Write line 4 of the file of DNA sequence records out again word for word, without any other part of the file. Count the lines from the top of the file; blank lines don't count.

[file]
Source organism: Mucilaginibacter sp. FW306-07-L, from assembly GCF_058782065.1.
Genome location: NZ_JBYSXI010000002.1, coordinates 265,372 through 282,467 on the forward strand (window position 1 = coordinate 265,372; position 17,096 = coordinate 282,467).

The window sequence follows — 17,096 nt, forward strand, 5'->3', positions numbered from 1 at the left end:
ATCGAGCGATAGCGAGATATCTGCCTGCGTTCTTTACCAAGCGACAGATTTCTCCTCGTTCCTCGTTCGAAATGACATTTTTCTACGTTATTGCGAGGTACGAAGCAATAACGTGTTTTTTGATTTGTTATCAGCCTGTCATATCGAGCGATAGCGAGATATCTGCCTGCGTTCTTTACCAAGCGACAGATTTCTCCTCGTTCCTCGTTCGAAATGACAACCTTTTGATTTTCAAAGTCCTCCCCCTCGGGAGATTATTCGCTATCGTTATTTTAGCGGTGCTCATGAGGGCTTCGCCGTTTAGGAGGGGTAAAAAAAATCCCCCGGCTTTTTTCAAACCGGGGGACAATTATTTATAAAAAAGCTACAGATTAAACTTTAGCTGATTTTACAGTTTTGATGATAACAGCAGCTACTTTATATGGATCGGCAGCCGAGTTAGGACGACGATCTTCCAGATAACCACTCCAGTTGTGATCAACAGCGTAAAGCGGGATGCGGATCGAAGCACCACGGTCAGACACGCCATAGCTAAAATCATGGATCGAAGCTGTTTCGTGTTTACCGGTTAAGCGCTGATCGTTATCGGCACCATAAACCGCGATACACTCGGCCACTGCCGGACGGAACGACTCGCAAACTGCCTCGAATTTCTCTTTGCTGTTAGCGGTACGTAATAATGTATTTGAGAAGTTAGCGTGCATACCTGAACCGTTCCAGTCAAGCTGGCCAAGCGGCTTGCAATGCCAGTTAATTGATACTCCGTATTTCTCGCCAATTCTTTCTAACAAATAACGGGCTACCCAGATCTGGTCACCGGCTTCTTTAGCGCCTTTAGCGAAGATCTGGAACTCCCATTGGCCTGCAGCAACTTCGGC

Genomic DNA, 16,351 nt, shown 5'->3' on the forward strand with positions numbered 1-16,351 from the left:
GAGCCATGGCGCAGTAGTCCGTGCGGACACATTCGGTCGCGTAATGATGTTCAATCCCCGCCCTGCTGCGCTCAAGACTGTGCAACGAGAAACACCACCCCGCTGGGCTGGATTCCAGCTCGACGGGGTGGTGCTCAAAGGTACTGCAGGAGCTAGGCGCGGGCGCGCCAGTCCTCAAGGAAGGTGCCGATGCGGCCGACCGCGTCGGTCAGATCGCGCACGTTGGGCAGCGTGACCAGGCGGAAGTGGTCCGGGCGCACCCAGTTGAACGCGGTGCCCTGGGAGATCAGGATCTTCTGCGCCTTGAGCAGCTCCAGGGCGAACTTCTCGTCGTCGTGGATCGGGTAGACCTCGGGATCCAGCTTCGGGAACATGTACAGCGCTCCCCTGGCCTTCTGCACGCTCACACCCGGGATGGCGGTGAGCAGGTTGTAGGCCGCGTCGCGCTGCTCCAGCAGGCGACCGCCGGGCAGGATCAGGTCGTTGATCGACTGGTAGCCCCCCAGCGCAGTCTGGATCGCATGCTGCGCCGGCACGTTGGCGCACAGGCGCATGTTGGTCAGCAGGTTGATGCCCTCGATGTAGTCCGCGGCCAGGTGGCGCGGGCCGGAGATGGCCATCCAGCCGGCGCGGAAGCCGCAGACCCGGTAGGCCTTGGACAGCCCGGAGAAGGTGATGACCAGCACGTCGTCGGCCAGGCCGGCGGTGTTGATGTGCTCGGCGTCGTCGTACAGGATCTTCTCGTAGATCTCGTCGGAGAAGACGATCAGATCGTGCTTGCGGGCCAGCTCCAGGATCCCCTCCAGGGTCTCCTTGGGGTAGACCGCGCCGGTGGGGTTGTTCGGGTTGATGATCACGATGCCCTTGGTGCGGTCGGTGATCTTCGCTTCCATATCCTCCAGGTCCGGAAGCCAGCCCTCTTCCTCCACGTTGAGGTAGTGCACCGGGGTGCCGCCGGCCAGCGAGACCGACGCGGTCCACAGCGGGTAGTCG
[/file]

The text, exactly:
ATCGAGCGATAGCGAGATATCTGCCTGCGTTCTTTACCAAGCGACAGATTTCTCCTCGTTCCTCGTTCGAAATGACATTTTTCTACGTTATTGCGAGGTACGAAGCAATAACGTGTTTTTTGATTTGTTATCAGCCTGTCATATCGAGCGATAGCGAGATATCTGCCTGCGTTCTTTACCAAGCGACAGATTTCTCCTCGTTCCTCGTTCGAAATGACAACCTTTTGATTTTCAAAGTCCTCCCCCTCGGGAGATTATTCGCTATCGTTATTTTAGCGGTGCTCATGAGGGCTTCGCCGTTTAGGAGGGGTAAAAAAAATCCCCCGGCTTTTTTCAAACCGGGGGACAATTATTTATAAAAAAGCTACAGATTAAACTTTAGCTGATTTTACAGTTTTGATGATAACAGCAGCTACTTTATATGGATCGGCAGCCGAGTTAGGACGACGATCTTCCAGATAACCACTCCAGTTGTGATCAACAGCGTAAAGCGGGATGCGGATCGAAGCACCACGGTCAGACACGCCATAGCTAAAATCATGGATCGAAGCTGTTTCGTGTTTACCGGTTAAGCGCTGATCGTTATCGGCACCATAAACCGCGATACACTCGGCCACTGCCGGACGGAACGACTCGCAAACTGCCTCGAATTTCTCTTTGCTGTTAGCGGTACGTAATAATGTATTTGAGAAGTTAGCGTGCATACCTGAACCGTTCCAGTCAAGCTGGCCAAGCGGCTTGCAATGCCAGTTAATTGATACTCCGTATTTCTCGCCAATTCTTTCTAACAAATAACGGGCTACCCAGATCTGGTCACCGGCTTCTTTAGCGCCTTTAGCGAAGATCTGGAACTCCCATTGGCCTGCAGCAACTTCGGC